Fish need water, and Idaho's mountains are full of water in the form of a giant snowpack. According to the Natural Resources Conservation Service, mountain ranges throughout the state in early March had snowpacks ranging from a 90 percent of average in the Couer d'Alene and Priest drainages to 175 percent of average in the Big Wood drainage. Most areas were running between 120 and 160 percent of normal.
After about five years of mild to average winters, this snowpack will have rivers at high flows and some at flood stages, and nearly all the lakes, reservoirs and ponds should have ample water.
Overall, that's good news for fish and anglers, but there's some bad news as well. The bad is rivers will likely be difficult to fish until late spring and early summer, unless dam controlled, so prime fishing time will be delayed.
But big water years tend to boost natural fish production, so benefits from this year will be seen for several years, and in the case of sturgeon, possibly for decades.
Idaho Fish and Game's fish biologists Jim Fredericks, Jeff Dillon and Martin Koenig provide some details about what we can expect this year, and in the future.
Q: We’re looking at the biggest snowpack we’ve seen in years that’s now starting to melt off the mountains. Let’s start with the obvious. How’s that going to affect river fishing?
A: River fishing will still be good, but it won’t happen until later than normal. Generally speaking, rivers are going to be high and off color from April through at least mid-June. That of course varies depending on the particular drainage and whether or not flows are regulated by dams. In the short term, high water makes fishing tough, but big flows benefit fish populations in the long run by remodeling the habitat. The good news is that, unlike some recent summers, flows will likely be higher well into summer, and the good fishing will likely extend further into July or August than it normally does.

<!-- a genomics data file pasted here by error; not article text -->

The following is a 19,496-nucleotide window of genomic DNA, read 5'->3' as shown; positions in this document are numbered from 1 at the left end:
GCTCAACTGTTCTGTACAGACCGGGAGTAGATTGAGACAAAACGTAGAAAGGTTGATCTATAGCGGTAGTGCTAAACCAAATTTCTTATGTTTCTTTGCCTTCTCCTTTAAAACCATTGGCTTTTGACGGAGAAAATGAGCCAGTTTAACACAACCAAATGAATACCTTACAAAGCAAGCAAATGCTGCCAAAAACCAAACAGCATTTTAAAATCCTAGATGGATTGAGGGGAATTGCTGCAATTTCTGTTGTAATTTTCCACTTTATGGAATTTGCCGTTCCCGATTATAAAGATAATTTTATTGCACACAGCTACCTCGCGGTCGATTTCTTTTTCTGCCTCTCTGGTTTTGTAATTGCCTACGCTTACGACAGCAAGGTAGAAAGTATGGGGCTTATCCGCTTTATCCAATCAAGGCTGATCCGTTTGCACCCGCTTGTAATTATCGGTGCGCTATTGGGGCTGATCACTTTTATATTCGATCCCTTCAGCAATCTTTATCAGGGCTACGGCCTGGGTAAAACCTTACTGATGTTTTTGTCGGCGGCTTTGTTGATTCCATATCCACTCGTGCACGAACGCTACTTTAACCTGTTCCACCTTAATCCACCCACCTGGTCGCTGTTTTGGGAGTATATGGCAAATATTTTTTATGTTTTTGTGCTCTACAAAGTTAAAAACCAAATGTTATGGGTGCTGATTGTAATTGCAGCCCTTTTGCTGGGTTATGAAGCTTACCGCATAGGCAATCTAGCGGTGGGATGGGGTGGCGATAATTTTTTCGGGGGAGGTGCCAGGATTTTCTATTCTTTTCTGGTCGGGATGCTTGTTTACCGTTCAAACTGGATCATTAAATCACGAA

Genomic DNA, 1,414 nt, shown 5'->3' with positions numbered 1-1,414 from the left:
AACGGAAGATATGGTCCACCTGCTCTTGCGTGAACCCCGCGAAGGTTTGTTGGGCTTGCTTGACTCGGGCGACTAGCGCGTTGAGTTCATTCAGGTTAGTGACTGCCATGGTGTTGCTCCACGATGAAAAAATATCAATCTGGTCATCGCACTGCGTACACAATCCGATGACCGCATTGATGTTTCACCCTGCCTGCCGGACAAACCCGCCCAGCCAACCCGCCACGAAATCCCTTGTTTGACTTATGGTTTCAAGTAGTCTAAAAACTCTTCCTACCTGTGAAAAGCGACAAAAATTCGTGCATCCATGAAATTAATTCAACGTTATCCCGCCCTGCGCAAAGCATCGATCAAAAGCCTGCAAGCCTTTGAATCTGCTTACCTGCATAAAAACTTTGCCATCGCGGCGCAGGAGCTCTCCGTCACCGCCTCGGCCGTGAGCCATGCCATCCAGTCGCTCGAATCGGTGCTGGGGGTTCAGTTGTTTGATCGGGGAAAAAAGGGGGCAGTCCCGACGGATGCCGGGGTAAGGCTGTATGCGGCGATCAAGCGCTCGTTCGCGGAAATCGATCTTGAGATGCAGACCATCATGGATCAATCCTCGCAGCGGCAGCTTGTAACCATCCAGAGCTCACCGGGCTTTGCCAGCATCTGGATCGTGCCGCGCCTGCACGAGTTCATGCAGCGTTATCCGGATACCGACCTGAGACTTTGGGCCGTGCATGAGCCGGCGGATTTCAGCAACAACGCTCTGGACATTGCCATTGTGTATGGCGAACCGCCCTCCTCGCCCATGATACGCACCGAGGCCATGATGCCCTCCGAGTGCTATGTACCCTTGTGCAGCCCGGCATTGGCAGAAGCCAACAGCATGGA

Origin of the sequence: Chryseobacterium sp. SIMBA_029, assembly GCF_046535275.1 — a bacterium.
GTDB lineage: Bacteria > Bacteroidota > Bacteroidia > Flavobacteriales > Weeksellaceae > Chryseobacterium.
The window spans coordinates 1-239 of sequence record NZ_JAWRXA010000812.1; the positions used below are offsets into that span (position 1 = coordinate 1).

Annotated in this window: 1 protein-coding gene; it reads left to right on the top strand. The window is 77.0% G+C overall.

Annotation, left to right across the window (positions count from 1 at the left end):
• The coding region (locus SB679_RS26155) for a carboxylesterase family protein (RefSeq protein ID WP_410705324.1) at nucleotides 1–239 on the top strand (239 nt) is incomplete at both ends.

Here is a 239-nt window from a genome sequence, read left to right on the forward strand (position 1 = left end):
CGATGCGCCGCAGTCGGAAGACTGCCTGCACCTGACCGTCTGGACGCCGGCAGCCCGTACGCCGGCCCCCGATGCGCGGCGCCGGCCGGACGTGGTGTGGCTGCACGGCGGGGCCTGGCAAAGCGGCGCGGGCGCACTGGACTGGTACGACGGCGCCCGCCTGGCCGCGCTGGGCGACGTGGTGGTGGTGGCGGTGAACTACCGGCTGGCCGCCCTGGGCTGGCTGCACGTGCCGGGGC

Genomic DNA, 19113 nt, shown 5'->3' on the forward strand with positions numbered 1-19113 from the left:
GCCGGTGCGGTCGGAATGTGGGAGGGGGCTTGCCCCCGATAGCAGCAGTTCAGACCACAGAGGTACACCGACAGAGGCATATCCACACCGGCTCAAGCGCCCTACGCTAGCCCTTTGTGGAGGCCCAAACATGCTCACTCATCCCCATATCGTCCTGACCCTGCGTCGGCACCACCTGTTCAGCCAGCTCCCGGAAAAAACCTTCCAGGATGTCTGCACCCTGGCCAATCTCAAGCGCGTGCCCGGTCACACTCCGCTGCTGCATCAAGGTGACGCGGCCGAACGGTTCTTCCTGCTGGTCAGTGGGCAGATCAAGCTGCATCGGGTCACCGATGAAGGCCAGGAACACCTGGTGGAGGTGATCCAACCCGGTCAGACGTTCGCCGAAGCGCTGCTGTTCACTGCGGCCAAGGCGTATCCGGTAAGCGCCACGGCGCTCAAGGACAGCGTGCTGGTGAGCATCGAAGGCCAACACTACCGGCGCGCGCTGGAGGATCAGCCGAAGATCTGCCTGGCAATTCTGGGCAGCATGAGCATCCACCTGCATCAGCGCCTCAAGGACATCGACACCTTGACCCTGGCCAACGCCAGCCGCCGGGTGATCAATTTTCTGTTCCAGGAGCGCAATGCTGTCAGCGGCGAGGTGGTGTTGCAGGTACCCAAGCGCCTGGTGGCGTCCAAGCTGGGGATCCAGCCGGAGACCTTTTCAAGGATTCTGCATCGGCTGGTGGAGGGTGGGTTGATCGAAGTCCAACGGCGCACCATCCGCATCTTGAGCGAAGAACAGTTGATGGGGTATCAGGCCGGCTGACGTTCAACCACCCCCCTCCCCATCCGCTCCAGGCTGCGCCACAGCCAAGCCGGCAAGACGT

Q: Big snowpack seem to fill every lake, reservoir and pond. How will having more waters available affect Fish and Game’s trout stocking. More specifically, will there be enough fish to go around?
A: Yes, there will be fish to go around. In some places, anglers will actually see more fish stocked. That’s because we’ll be delaying stocking in some waters where high flows have put a damper on fishing. Once things settle down, we’ll actually have more fish to work with. For example, high flows will keep us from stocking the Boise River for several weeks, so we’ll either hold them for stocking later, or reallocate them to ponds or lakes where the runoff isn’t affecting fishing.